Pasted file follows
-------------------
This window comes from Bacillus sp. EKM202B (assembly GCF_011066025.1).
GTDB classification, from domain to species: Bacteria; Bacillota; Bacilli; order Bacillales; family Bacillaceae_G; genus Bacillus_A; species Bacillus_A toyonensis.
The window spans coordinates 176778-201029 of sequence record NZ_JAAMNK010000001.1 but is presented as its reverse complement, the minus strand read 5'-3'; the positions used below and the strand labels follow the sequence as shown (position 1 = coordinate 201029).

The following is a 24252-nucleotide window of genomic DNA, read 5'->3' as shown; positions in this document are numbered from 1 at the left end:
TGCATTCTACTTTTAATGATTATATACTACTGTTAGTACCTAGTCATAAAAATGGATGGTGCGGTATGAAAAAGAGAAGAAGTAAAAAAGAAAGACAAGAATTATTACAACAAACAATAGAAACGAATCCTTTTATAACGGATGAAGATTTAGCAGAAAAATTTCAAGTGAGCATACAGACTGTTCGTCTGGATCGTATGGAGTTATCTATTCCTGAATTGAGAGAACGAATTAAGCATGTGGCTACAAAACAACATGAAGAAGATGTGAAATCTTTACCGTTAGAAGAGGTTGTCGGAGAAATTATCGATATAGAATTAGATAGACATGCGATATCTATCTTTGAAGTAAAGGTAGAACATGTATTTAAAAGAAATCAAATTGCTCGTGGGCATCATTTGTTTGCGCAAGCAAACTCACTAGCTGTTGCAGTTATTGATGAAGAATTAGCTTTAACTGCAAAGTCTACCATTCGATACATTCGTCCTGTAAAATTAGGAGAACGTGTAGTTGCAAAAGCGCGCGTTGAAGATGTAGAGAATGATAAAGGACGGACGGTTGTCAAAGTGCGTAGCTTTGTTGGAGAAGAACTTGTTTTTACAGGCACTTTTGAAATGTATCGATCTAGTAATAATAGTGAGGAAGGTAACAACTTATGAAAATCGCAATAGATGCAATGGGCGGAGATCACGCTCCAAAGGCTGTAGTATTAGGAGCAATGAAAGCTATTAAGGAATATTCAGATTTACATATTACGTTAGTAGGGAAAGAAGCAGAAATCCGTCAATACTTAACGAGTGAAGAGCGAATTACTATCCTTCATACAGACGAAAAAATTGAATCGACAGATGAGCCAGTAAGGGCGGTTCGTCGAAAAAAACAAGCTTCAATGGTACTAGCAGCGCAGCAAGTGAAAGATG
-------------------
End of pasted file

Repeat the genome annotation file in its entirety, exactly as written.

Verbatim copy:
This window comes from Bacillus sp. EKM202B (assembly GCF_011066025.1).
GTDB classification, from domain to species: Bacteria; Bacillota; Bacilli; order Bacillales; family Bacillaceae_G; genus Bacillus_A; species Bacillus_A toyonensis.
The window spans coordinates 176778-201029 of sequence record NZ_JAAMNK010000001.1 but is presented as its reverse complement, the minus strand read 5'-3'; the positions used below and the strand labels follow the sequence as shown (position 1 = coordinate 201029).

The following is a 24252-nucleotide window of genomic DNA, read 5'->3' as shown; positions in this document are numbered from 1 at the left end:
TGCATTCTACTTTTAATGATTATATACTACTGTTAGTACCTAGTCATAAAAATGGATGGTGCGGTATGAAAAAGAGAAGAAGTAAAAAAGAAAGACAAGAATTATTACAACAAACAATAGAAACGAATCCTTTTATAACGGATGAAGATTTAGCAGAAAAATTTCAAGTGAGCATACAGACTGTTCGTCTGGATCGTATGGAGTTATCTATTCCTGAATTGAGAGAACGAATTAAGCATGTGGCTACAAAACAACATGAAGAAGATGTGAAATCTTTACCGTTAGAAGAGGTTGTCGGAGAAATTATCGATATAGAATTAGATAGACATGCGATATCTATCTTTGAAGTAAAGGTAGAACATGTATTTAAAAGAAATCAAATTGCTCGTGGGCATCATTTGTTTGCGCAAGCAAACTCACTAGCTGTTGCAGTTATTGATGAAGAATTAGCTTTAACTGCAAAGTCTACCATTCGATACATTCGTCCTGTAAAATTAGGAGAACGTGTAGTTGCAAAAGCGCGCGTTGAAGATGTAGAGAATGATAAAGGACGGACGGTTGTCAAAGTGCGTAGCTTTGTTGGAGAAGAACTTGTTTTTACAGGCACTTTTGAAATGTATCGATCTAGTAATAATAGTGAGGAAGGTAACAACTTATGAAAATCGCAATAGATGCAATGGGCGGAGATCACGCTCCAAAGGCTGTAGTATTAGGAGCAATGAAAGCTATTAAGGAATATTCAGATTTACATATTACGTTAGTAGGGAAAGAAGCAGAAATCCGTCAATACTTAACGAGTGAAGAGCGAATTACTATCCTTCATACAGACGAAAAAATTGAATCGACAGATGAGCCAGTAAGGGCGGTTCGTCGAAAAAAACAAGCTTCAATGGTACTAGCAGCGCAGCAAGTGAAAGATG